Researcher and Mentor Awarded IEEE Medal of Honor
IEEE Life Fellow Thomas Kailath is the recipient of the 2007 IEEE Medal of Honor for his development of powerful algorithms in the fields of communications, computing, control, and signal processing, according to the award’s citation.
A professor emeritus of electrical engineering at Stanford University, Kailath has been an engineering Renaissance man. J.F. Gibbons, former Stanford dean of engineering, said of Kailath in 1995, “His career has been an extraordinary success many times over, and for a different set of reasons each decade.”
Indeed, the focus of Kailath’s research and teaching was information theory and communications in the 1960s; linear systems, estimation, and control in the 1970s; very large-scale integration (VLSI) design and sensor-array signal processing in the 1980s; and applications to semiconductor manufacturing and digital communications in the 1990s. Over this period, he also made contributions to stochastic processes, operator theory, and linear algebra.
His work during the 1960s led to prize-winning papers on an algorithm for exploiting the availability of noiseless feedback and new techniques in signal-detection theory. In the 1970s his work on systems and control culminated in the influential textbook, Linear Systems,Prentice-Hall,1980. From the late 1970s through the 1980s, his group worked on multiple antenna signal processing and contributions to the design of VLSI arrays for signal processing; in the 1990s, they made notable contributions to resolution enhancement techniques for optical lithography in semiconductor manufacturing.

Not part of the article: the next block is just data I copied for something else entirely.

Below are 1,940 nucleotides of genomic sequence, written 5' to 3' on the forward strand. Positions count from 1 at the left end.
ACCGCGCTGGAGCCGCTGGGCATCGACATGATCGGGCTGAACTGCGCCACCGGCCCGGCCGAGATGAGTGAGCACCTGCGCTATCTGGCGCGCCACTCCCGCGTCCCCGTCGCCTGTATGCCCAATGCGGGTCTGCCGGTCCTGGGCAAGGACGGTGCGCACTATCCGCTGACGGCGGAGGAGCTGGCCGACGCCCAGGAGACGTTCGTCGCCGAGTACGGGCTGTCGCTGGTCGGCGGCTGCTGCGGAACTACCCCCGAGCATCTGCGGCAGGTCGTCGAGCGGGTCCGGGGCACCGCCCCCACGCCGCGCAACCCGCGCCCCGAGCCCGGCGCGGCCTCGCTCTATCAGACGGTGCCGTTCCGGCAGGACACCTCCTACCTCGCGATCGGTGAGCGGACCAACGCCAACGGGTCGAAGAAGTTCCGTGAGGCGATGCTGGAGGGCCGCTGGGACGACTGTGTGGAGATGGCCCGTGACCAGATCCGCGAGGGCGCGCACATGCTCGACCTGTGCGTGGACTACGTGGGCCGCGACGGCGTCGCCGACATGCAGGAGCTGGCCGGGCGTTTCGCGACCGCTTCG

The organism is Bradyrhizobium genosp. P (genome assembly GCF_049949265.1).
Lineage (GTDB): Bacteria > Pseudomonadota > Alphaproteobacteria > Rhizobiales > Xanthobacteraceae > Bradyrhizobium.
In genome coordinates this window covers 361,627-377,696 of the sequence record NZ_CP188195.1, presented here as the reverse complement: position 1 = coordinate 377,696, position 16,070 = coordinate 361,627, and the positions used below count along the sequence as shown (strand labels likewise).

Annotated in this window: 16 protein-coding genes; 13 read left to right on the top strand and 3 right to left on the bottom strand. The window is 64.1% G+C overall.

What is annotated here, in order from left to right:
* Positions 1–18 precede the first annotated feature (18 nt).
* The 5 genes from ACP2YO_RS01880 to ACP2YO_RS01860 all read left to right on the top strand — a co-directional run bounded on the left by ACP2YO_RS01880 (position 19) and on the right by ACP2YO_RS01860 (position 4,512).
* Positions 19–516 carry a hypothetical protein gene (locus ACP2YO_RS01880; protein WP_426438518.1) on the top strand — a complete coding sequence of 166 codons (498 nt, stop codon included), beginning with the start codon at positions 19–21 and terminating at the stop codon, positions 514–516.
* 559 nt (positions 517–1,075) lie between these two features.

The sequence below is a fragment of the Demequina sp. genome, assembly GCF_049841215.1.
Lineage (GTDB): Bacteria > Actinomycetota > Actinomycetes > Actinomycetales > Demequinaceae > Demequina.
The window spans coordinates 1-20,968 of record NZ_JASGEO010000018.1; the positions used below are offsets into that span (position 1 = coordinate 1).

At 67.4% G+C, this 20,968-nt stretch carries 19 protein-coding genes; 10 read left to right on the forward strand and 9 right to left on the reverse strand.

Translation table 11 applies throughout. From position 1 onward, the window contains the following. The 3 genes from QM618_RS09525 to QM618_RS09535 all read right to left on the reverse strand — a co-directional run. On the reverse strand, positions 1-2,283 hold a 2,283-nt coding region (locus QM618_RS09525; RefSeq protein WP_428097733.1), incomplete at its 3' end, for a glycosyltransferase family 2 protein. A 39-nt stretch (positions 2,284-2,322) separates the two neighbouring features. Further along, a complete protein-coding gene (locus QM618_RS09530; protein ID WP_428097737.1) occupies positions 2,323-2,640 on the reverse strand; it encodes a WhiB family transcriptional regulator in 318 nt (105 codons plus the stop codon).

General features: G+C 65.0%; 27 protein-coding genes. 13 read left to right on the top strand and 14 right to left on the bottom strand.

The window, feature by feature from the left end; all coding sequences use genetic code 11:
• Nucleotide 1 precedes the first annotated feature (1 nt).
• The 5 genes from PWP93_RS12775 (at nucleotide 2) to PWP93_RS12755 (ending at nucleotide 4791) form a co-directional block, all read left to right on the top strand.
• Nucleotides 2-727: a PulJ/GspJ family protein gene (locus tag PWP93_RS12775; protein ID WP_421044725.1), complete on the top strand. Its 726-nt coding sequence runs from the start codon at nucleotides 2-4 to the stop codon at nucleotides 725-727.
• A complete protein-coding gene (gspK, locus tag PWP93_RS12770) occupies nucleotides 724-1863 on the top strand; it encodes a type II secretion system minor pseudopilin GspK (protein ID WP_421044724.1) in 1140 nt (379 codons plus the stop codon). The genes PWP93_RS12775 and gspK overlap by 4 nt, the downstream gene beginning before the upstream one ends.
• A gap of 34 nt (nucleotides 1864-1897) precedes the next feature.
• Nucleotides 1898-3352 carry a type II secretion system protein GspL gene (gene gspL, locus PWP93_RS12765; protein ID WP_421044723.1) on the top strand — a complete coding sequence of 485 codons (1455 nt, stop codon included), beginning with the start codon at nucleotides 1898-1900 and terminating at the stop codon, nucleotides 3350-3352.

Kailath’s graduate work was at MIT, where in 1961 he became the school’s first student from India to earn a doctorate in electrical engineering. After 18 months at the Jet Propulsion Laboratory, in Pasadena, CA, he was hired as an associate professor at Stanford, where he taught for over 40 years. Kailath has mentored more than 100 doctoral and postdoctoral students; over 40 are already IEEE Fellows, several are in academia and over a dozen have founded successful private and public companies, some with Professor Kailath as a co-founder. He has authored or co-authored 5 books and more than 300 journal papers. His honors include outstanding-paper prizes from the IEEE Transactions on Information Theory, Signal Processing, and Semiconductor Manufacturing; the IEEE Education and Kilby Signal Processing medals; Guggenheim and Churchill Fellowships; several honorary degrees and election to the National Academy of Engineering and the National Academy of Sciences.
The Medal of Honor, sponsored by the IEEE Foundation, is the institute’s highest award. It is scheduled to be presented to Kailath on 16 June during the annual IEEE Honors Ceremony, in Philadelphia.